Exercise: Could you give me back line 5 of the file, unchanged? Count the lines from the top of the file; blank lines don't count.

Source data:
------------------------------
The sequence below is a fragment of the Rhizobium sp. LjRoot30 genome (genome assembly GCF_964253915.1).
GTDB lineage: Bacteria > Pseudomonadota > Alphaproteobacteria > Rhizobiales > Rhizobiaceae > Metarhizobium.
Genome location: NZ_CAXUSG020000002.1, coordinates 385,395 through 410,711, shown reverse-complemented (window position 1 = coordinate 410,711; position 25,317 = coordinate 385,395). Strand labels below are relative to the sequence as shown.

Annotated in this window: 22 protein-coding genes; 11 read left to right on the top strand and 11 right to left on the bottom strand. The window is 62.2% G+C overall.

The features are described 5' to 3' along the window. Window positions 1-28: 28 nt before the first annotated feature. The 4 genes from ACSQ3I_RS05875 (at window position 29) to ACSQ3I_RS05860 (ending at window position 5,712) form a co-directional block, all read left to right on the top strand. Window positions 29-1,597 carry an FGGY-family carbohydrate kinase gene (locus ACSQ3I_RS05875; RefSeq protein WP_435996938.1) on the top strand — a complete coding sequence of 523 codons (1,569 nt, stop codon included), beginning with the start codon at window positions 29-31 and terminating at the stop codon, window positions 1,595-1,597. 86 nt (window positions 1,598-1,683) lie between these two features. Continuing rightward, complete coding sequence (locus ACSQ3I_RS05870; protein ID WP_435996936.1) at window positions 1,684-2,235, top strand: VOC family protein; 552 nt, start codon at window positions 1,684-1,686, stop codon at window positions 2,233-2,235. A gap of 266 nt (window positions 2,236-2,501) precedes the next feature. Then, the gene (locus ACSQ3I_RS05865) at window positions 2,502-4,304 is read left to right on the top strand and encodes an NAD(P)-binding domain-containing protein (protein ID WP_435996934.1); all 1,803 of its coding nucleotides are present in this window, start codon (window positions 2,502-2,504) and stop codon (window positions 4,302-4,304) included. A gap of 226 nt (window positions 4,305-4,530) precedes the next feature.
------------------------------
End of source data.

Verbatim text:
The features are described 5' to 3' along the window. Window positions 1-28: 28 nt before the first annotated feature. The 4 genes from ACSQ3I_RS05875 (at window position 29) to ACSQ3I_RS05860 (ending at window position 5,712) form a co-directional block, all read left to right on the top strand. Window positions 29-1,597 carry an FGGY-family carbohydrate kinase gene (locus ACSQ3I_RS05875; RefSeq protein WP_435996938.1) on the top strand — a complete coding sequence of 523 codons (1,569 nt, stop codon included), beginning with the start codon at window positions 29-31 and terminating at the stop codon, window positions 1,595-1,597. 86 nt (window positions 1,598-1,683) lie between these two features. Continuing rightward, complete coding sequence (locus ACSQ3I_RS05870; protein ID WP_435996936.1) at window positions 1,684-2,235, top strand: VOC family protein; 552 nt, start codon at window positions 1,684-1,686, stop codon at window positions 2,233-2,235. A gap of 266 nt (window positions 2,236-2,501) precedes the next feature. Then, the gene (locus ACSQ3I_RS05865) at window positions 2,502-4,304 is read left to right on the top strand and encodes an NAD(P)-binding domain-containing protein (protein ID WP_435996934.1); all 1,803 of its coding nucleotides are present in this window, start codon (window positions 2,502-2,504) and stop codon (window positions 4,302-4,304) included. A gap of 226 nt (window positions 4,305-4,530) precedes the next feature.